A History of the County of Hampshire: Volume 3. Originally published by Victoria County History, London, 1908.
This free content was digitised by double rekeying. All rights reserved.
THE HUNDRED OF MEONSTOKE
CONTAINING THE PARISHES OF
The above list represents the extent of the hundred at the time of the Population Returns of 1831. The parishes of West Meon, Exton, and Bramdean, and part of the parish of Upham, were added to the hundred before 1841, and probably at the same time the tithing of Burwell in Hambledon parish was transferred to the hundred of Hambledon, and the tithing of Liss Abbas in the parish of Liss to the hundred of Finchdean. (fn. 1) The tithing of Westbury and Peak in the parish of East Meon was removed to the hundred of East Meon at some later date.
At the time of the Domesday Survey the hundred included the parishes of Abbott's Worthy, (fn. 2) Alverstoke, (fn. 3) Corhampton, (fn. 4) Exton, (fn. 5) Hambledon, (fn. 6) Liss, (fn. 7) Meonstoke, (fn. 8) Soberton, (fn. 9) Warnford, (fn. 10) and West Meon (fn. 11) and the tithing of Westbury, (fn. 12) in the parish of East Meon.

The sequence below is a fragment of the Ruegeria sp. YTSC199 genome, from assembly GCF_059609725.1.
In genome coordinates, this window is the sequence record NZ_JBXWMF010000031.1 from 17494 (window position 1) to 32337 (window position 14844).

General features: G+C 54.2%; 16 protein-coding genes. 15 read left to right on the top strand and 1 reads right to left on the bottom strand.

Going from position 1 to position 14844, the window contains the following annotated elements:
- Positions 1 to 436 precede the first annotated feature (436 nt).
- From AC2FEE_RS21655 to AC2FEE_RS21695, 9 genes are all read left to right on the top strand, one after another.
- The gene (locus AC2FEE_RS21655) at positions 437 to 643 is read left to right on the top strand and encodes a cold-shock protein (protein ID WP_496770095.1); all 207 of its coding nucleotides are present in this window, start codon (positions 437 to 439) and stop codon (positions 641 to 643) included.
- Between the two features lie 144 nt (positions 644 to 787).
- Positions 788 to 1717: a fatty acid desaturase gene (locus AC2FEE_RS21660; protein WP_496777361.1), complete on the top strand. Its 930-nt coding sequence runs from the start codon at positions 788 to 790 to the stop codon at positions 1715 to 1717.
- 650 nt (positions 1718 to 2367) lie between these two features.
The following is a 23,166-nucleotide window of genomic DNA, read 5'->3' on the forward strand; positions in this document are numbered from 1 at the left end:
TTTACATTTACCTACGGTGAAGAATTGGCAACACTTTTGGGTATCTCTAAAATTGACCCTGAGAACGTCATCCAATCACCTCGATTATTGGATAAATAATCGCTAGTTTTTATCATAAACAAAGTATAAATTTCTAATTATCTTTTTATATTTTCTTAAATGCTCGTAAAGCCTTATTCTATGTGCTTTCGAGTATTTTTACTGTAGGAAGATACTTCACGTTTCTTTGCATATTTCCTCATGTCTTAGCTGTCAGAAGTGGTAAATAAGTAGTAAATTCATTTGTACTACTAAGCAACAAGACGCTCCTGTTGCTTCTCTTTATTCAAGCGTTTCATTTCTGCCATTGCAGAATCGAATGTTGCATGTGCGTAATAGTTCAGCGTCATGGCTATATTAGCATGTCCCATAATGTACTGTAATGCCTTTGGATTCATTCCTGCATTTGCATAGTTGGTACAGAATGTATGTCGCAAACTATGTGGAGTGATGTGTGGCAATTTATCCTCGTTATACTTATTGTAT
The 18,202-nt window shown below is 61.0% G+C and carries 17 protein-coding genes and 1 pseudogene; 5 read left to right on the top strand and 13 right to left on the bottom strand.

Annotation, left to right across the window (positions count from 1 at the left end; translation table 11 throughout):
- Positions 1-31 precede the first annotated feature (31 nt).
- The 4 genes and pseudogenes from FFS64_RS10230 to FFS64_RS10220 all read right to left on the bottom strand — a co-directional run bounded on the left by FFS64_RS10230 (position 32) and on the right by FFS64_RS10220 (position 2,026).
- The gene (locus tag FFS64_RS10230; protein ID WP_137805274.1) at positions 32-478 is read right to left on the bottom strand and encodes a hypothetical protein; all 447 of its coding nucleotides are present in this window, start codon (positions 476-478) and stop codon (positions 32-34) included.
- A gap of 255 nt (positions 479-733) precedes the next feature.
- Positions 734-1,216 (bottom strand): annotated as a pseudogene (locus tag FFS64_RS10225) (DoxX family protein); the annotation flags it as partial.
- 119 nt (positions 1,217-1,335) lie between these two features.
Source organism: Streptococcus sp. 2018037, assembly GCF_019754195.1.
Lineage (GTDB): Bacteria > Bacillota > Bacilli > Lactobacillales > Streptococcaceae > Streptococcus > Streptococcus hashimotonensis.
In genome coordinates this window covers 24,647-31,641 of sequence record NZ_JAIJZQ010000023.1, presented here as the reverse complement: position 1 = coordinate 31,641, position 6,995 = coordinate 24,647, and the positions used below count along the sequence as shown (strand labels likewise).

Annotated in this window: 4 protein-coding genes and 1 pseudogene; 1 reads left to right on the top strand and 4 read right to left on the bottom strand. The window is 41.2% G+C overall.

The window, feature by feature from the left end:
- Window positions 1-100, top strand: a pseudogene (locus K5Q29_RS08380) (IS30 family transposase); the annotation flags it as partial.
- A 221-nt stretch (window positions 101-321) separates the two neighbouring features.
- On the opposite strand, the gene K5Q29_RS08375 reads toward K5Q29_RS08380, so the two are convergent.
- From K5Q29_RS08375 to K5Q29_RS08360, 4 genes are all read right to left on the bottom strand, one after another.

The land comprising the hundred was assessed in the reign of Edward the Confessor at 89 hides, and at the time of the survey at about 56 hides. By the beginning of the fourteenth century the area of the hundred had much decreased. West Meon, Exton, Alverstoke, Abbott's Worthy, a large part of the parish of Hambledon, and the tithing of Liss Turney in the parish of Liss had been removed, and in 1316 the hundred comprised the parishes of Meonstoke, Soberton, Warnford, and Corhampton, the tithing of Liss Abbas in the parish of Liss, the tithing of Westbury in the parish of East Meon, and the tithing of Burwell in the parish of Hambledon. (fn. 13) From this date the extent of the hundred remained practically unchanged until after 1831. (fn. 14)
This hundred has always belonged to the crown. In a survey of the hundred taken in the Commonwealth period it was stated that the courts-leet and law-days of the hundred were still then held at Easter and Michaelmas and that the three-weeks' courts or sheriff's tourns were also regularly held. (fn. 15)